This week, we chat to Stephan Knechtel, Head of Real Estate & Logistics at UniCredit Bank Austria. He’s a team player with a hands on approach and enjoys a spot of “Shinrin Yoku” to relax and recharge. Find out more!

2:00 min

Who are you, what did you want to be as a child and what do you do now at UniCredit?

Who am I? One question to which there are a variety of possible answers. Well, first of all, I am Stephan A. Knechtel. I have been happily married for 25 years. I’m the father of a wonderful daughter and the master of our family dog - Lagotto Romagnolo - who goes by the name of Gatsby. The whole family lives in Klosterneuburg, a small suburb of Vienna.  When I was a child, I wanted to be a pilot, a rally driver or a superhero. As I got older, my aspirations became more down-to-earth and I decided I wanted to become a cabinetmaker. I still love the smell of freshly cut wood, even today. I ended up at university and got my Master’s in economics. I then worked in Austria and various countries in Asia before joining Bank Austria about two decades ago. Here, I have held various positions in Vienna, Milan and CEE. My current professional role is Head of Real Estate & Logistics Austria at UniCredit Bank Austria.


What do you enjoy most about your job and what is the proudest moment or greatest achievement of your career?

Operational work with colleagues is what I like most and I am lucky to be part of a fantastic team. I think ‘implementing tasks’ is my thing, and I’ve been pretty successful at it as I’m a team player. I always count: 1 plus 1 makes 3 when it comes to sharing opinions and experiences. It makes me proud every time we achieve a goal together and feel that team spirit of being the champions in our world, be it in big or small way. My greatest achievement was planning and executing the fit out of our Vienna Headquarters CAMPUS. When we moved in as the first unit 3 years ago, I can't tell you how good that felt.


And what is the hardest part of your job or most difficult moment at work?

Not having enough time for all the interesting details I could get into. So, sometimes it's hard to leave my team alone with daily business and taking care of my leadership responsibilities and solving strategic tasks. I also often have to prioritise differently during the day due to the dynamics of our business. That is sometimes quite difficult to manage.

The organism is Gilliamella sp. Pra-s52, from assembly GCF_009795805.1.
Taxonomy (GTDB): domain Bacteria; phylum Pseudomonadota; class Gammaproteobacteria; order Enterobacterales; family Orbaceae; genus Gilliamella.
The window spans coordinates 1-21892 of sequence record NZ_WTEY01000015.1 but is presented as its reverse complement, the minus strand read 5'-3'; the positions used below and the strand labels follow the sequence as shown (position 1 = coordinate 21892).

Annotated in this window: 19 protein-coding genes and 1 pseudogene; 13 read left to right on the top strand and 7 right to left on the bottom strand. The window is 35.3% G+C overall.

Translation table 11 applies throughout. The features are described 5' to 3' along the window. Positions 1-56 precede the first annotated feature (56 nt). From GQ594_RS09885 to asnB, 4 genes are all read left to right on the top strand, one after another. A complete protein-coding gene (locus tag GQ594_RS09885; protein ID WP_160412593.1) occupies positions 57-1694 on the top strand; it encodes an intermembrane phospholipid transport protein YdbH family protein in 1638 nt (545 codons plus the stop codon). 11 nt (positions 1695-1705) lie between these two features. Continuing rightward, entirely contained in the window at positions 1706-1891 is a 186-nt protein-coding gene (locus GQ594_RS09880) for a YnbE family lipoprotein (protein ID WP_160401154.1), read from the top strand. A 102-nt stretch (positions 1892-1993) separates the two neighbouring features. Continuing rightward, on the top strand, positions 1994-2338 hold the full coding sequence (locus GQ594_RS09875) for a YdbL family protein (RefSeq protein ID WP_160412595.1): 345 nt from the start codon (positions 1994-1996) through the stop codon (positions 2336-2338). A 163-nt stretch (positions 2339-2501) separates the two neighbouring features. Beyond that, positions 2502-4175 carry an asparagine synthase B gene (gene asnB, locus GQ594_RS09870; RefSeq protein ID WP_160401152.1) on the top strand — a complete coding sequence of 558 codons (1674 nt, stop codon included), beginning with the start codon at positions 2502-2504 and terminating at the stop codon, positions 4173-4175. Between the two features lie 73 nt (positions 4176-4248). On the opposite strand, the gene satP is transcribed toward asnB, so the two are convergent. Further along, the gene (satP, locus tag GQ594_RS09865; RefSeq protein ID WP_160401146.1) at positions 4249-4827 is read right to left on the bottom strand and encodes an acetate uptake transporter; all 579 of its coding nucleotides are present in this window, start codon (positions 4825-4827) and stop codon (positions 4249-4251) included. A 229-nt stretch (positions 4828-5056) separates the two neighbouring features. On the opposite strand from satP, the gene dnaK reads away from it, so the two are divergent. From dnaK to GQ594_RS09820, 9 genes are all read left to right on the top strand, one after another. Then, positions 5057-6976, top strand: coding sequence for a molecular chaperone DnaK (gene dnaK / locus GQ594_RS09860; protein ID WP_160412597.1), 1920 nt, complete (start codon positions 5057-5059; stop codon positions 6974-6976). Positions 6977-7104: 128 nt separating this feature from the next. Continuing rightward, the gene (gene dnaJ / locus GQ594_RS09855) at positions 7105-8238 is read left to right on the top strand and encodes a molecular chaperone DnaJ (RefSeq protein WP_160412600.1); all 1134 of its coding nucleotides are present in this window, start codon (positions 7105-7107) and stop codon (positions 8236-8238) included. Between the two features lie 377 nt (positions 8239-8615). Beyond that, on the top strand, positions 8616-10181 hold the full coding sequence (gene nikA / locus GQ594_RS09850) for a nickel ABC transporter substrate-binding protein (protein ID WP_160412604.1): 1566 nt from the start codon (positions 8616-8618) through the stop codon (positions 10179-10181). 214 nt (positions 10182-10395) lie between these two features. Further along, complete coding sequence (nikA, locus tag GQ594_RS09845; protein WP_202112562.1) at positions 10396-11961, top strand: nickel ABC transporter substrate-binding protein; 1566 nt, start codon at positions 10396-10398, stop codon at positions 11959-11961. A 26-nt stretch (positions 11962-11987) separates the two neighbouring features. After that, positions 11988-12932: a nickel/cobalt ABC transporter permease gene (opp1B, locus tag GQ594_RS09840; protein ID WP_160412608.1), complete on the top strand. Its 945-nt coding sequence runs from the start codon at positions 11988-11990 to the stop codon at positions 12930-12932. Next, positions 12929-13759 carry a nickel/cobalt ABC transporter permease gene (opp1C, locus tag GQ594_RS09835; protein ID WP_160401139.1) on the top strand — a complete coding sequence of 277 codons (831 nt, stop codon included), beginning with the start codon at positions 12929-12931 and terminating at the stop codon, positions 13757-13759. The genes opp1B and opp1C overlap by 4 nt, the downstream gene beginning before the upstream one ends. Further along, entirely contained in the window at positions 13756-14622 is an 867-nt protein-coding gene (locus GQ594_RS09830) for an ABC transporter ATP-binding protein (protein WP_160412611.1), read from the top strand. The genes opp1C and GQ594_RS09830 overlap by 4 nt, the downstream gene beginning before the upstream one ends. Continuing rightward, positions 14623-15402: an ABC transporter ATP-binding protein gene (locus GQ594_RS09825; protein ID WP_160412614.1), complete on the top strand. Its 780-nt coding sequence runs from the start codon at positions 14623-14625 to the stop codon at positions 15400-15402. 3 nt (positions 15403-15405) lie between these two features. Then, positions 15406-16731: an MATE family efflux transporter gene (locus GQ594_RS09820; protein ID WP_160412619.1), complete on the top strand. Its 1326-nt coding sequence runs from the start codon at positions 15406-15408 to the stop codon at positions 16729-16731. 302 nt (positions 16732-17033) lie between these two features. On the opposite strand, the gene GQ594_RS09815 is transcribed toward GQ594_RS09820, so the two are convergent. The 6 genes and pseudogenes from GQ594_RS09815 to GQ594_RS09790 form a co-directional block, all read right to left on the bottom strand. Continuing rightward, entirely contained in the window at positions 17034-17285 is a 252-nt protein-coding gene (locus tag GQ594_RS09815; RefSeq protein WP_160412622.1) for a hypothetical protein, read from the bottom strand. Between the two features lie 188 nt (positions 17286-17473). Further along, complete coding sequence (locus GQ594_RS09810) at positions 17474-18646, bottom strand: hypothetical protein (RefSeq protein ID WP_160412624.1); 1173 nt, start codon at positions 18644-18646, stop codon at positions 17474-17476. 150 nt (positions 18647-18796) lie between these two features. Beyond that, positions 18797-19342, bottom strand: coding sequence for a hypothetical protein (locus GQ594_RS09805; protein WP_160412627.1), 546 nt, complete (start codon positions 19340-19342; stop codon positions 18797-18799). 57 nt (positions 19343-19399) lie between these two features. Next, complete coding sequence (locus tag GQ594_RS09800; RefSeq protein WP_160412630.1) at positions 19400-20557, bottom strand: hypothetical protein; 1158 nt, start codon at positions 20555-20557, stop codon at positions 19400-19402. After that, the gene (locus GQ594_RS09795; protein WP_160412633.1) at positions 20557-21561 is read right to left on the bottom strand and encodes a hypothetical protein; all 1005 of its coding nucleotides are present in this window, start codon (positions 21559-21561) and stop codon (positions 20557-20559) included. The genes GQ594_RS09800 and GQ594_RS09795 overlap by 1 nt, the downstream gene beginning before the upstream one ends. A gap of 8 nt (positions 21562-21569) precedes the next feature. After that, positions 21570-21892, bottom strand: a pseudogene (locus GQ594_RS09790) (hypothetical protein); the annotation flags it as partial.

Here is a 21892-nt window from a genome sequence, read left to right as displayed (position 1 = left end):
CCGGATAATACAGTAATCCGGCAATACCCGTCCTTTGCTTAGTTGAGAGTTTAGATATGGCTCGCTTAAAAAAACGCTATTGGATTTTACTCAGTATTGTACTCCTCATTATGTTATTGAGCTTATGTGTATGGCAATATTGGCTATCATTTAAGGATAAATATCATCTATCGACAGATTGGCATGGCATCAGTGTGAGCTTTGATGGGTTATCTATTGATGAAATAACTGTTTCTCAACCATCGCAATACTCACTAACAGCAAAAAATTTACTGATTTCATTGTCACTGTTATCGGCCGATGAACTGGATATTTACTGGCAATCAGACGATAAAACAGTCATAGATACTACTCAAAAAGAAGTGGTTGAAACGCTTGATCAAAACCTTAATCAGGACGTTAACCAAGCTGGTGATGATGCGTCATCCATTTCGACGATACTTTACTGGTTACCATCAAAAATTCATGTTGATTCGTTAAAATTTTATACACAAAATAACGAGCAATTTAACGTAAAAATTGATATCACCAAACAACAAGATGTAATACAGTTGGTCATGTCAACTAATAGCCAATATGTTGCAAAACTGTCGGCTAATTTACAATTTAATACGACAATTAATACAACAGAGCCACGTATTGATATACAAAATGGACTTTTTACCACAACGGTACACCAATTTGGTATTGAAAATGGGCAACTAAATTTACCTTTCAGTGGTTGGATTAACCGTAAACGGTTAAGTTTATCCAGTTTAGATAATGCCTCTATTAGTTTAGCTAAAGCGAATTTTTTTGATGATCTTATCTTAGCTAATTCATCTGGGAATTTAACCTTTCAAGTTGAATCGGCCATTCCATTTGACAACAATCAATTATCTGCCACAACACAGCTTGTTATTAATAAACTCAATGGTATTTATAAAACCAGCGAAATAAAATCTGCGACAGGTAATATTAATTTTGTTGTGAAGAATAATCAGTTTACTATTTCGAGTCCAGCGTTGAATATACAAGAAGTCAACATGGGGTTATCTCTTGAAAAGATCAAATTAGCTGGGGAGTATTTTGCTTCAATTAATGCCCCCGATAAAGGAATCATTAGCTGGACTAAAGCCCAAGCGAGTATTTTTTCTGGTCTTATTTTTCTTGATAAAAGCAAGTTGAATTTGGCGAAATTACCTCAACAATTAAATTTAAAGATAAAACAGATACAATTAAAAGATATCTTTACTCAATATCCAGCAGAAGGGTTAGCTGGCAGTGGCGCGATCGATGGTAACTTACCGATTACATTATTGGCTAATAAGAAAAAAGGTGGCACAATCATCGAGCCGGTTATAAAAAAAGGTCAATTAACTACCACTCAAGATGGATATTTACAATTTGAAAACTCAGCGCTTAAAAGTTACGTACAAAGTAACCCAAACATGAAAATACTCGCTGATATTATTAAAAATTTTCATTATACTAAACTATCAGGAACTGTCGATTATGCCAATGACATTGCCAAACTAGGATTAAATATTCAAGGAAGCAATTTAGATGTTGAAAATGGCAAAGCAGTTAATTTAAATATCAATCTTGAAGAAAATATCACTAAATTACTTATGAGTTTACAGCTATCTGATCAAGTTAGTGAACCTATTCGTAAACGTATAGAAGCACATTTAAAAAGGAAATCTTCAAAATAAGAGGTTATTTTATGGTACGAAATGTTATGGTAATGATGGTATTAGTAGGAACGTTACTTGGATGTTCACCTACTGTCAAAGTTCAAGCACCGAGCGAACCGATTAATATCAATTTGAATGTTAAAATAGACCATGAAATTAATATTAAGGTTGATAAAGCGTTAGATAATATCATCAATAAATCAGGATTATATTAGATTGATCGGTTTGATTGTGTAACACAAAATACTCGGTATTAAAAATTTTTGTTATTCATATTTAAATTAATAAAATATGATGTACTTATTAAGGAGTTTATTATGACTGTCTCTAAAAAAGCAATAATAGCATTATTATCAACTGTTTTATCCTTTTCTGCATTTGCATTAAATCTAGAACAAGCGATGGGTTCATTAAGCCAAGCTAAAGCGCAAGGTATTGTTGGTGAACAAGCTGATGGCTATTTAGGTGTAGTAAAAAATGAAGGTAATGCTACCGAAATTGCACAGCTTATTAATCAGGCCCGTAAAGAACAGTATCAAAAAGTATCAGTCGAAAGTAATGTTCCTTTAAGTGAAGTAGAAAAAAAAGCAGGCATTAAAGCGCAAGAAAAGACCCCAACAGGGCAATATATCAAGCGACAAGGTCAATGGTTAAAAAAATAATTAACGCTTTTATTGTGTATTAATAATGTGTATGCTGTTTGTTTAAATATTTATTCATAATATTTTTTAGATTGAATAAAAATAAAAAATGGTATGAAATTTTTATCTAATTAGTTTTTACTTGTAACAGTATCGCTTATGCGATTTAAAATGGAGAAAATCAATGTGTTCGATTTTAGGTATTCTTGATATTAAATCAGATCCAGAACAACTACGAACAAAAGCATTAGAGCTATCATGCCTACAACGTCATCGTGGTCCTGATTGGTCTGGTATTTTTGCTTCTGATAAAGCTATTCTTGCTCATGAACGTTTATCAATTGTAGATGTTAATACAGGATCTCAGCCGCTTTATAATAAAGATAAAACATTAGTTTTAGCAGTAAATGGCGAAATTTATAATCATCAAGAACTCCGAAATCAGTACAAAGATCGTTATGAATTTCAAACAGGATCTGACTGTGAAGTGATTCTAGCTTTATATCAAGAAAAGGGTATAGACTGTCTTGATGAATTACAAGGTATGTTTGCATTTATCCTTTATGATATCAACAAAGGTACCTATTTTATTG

What advice would you give your younger self or somebody considering this role as a career?

Find your values that you want to stand by and are willing to fight for, and search for the mission that really drives you. Based on that, do "your thing," no matter what it is, because that's what you'll be good at and that's what will make you content.

How do you balance your professional and personal life?

Relatively simple: separate - once there's one and then more of the other. And when my daughter says "Dad, you look really exhausted," I know that I quickly need more of the other.


What do you like to do to relax after a hard day work/at the office?

"Shinrin Yoku", which is the Japanese expression for "forest bathing" and a wonderful way to relax and recharge. I can do this very well in the nearby Vienna Woods with my wife and our dog.


What would your perfect day look like when you are not working?

Late family breakfast with a table full of goodies and two to three cups of home-brewed mocha. Time to read the newspaper and slowly start gardening. Afterwards, glide into the evening and enjoy the cultural variety on offer or have conversations with family and friends, which are accompanied by a good glass of barrique wine.


What was the last book or the last movie you loved? And why?

Can you call two times about 15 pages a book? In any case, "Outrage yourselves!" &"Engage yourselves!" by Stéphane Hessel is worth reading. The essays have encouraged me on the one hand, but also made me think.